The 1950s were the flowering of American modernity — an aesthetic sensibility, tugged along by a newly affluent middle class, devoted to clean lines, simple forms, and a sense of an urgent new century unfolding.
The 1950s were also some really stupid times.
Witness the Bar Guide.
The Bar Guide is a shiny plastic device the size of a Canasta deck that updates the cocktail recipe book with “hep” modern technologies like plastic, newfangled printing methods, and a cool thumb wheel with traction grooves.
Its chief accomplishment appears to be transforming something that works quite well into something that’s confusing, hard to use, and easy to break.
And this was way before the Barnes & Noble “Nook GlowLight Plus.”
I’m thinking of a number between 1 and 80
Located at the heart of the Bar Guide is a paper scroll bearing 80 numbered cocktail recipes, each condensed to the size of a fortune cookie.
On the shiny plastic face of the Guide, the recipes are presented in alphabetical order and assigned a number. “Adonis” is #1, “Zazarac” [about which a blog entry shall soon be written!] is #80.
So: Let’s say the “XYZ” cocktail, #79, sounds interesting, which in fact it does.
Just thumb the handy white plastic wheel and…keep thumbing it….23, 24, 29…uh, oh, that paper roll sounds like it’s being tugged too tight….47..51….58…stick with it, it’s getting really hard to turn…71, 72, 73…79!
And there you have your recipe, compressed to the size of a tweet.
Not much nuance here, and some maddeningly rendered proportions that raise the pretty basic question, “One half of what?”
Actually the fractions are an old-school way to describe proportions, sort of like saying “parts.” Harry Craddock’s The Savoy Cocktail Book describes the XYZ cocktail this way: “1/4 lemon juice, 1/4 Cointreau, 1/2 Rum.” You or I might say “1 part lemon juice, 1 part Cointreau, 2 parts rum.” It’s only when the recipe specifies a “barspoon” or “dashes” that the “one half of what?” question actually matters. I think the answer is a “wine glass,” but I’d have to check with David Wondrich.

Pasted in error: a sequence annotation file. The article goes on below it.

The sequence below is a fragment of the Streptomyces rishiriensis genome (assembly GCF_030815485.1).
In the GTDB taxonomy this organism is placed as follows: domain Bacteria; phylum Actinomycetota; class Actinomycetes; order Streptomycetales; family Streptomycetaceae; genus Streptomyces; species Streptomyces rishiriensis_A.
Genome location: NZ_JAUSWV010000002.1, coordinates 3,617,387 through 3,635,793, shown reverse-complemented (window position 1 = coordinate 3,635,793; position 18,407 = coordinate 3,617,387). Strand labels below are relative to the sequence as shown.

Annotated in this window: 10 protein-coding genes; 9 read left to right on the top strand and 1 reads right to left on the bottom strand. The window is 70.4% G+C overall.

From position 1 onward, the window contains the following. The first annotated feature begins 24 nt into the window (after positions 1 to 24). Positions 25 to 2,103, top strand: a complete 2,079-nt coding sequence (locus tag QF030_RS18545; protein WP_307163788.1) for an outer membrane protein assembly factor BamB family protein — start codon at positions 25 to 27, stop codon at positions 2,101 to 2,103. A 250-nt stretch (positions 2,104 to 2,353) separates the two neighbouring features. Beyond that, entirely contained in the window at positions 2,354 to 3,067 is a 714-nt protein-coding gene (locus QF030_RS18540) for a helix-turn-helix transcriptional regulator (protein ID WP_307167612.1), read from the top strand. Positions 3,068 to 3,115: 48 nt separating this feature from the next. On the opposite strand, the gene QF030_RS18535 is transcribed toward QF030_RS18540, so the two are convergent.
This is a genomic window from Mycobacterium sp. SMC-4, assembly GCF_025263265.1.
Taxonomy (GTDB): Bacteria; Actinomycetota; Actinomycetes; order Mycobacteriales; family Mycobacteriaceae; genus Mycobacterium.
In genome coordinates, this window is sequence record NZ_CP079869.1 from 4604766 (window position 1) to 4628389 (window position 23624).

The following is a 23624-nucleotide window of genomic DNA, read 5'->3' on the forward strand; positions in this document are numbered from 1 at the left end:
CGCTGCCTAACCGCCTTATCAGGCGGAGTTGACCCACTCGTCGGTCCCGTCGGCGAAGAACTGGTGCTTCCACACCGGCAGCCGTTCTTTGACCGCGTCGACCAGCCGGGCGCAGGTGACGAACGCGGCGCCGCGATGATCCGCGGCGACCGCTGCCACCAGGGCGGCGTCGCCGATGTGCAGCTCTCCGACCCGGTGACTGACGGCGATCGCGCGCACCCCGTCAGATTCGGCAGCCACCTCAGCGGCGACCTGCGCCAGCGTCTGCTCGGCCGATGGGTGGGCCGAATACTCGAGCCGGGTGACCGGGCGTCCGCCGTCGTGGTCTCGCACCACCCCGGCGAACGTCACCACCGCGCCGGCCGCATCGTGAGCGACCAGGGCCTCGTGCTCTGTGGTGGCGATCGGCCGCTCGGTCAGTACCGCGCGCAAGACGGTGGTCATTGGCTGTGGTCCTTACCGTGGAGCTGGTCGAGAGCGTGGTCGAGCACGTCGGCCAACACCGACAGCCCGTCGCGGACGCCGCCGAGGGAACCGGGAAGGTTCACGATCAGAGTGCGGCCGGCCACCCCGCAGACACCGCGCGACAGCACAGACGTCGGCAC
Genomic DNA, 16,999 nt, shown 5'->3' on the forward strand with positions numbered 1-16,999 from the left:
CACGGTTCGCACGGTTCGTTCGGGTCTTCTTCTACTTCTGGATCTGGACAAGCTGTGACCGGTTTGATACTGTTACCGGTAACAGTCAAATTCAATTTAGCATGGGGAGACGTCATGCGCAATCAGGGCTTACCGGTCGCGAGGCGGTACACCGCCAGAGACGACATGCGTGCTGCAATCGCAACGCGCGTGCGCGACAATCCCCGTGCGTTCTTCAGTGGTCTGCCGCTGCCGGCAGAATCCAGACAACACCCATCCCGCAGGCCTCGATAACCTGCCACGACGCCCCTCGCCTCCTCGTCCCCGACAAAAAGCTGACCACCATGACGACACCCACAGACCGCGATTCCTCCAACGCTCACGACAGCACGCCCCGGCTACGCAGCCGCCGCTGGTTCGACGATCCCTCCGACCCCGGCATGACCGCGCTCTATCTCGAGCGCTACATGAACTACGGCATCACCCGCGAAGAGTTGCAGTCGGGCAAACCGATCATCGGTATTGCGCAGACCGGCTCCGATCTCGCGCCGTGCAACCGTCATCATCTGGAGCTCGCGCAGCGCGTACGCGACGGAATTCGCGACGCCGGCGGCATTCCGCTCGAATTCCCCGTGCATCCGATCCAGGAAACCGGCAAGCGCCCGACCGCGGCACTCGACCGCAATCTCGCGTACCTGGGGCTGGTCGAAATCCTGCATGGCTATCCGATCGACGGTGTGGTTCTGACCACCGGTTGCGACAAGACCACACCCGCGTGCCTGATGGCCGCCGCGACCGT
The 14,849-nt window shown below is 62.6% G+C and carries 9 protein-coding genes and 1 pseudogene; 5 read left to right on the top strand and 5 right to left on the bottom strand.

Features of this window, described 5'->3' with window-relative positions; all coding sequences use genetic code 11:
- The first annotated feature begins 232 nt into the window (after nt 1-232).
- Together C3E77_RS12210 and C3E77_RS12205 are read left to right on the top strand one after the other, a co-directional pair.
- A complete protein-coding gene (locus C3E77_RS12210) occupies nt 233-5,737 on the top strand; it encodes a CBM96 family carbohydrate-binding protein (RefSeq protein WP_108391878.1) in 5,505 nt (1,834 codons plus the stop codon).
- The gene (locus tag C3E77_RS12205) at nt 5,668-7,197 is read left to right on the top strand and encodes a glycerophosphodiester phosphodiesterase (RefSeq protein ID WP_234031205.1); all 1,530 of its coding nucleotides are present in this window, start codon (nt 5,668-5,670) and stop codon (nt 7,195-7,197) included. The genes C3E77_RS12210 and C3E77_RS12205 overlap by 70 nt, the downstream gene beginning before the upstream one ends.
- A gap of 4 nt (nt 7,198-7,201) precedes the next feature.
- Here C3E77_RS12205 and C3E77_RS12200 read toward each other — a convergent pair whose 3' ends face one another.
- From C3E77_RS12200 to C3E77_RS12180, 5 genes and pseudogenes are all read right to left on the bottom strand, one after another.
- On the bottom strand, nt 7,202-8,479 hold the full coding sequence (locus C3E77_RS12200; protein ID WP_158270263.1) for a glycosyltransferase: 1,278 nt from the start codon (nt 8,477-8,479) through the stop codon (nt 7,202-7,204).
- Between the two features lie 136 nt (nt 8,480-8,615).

But we digress.
Who’s spinning these recipes?
Most of the drinks are miniaturizations of recipes found in Craddock’s 1930 classic tome. But there are some inexplicable modifications.
- #79 specifies “dark” rum, while Craddock’s XYZ just says “rum” — and he had more characters to work with.
- #6, the Alonzo, tracks Craddock’s closely, eliminating nothing but syntax.
- Ditto #19, the Blue Devil.
- But #48, the Mamie Taylor, is a “gin or scotch” [?] drink in the Bar Guide. Craddock specifies whiskey.
- For #65, the Salome, Craddock and the Bar Guide list the same ingredients, but Bar Guide says to stir, Craddock to shake. [It has no citrus. Craddock says to shake. Huh.]
I found sources for a few variations, but failed to for others.
I tried to figure out who the thief…er, author of the Bar Guide was, but came to a dead end pretty fast.
The back of the Bar Guide credits only “Glenn Shaw Creations, Los Angeles, California.”
Brother Google could turn up only eBay ads trying to sell the things, with listings full of online auction patois like “great Conversation Starter!” and “add to your collection!!!!! Remember to bid high!!!” and so forth.
About $20 to $30, by the way.
One step backward
Basically the Bar Guide is a magnificent dis-improvement of the printed cocktail recipe book, which may explain why today you can only find them on eBay.
You can’t browse through the recipes, you can’t easily move to and fro, you get none of the joyful and fascinating details that a good recipe book — or even an obscure cocktail blog of your acquaintance! — can provide.
The Bar Guide extracts what web designers call “high interaction costs” whenever you want to check out a recipe. This means it’s so much of a pain in the ass that you don’t want to bother.
And it’s hard on the eyes.
Anyway, I couldn’t find out who Glenn Shaw was, or what else he did with his life.
Perhaps the Bar Guide is enough.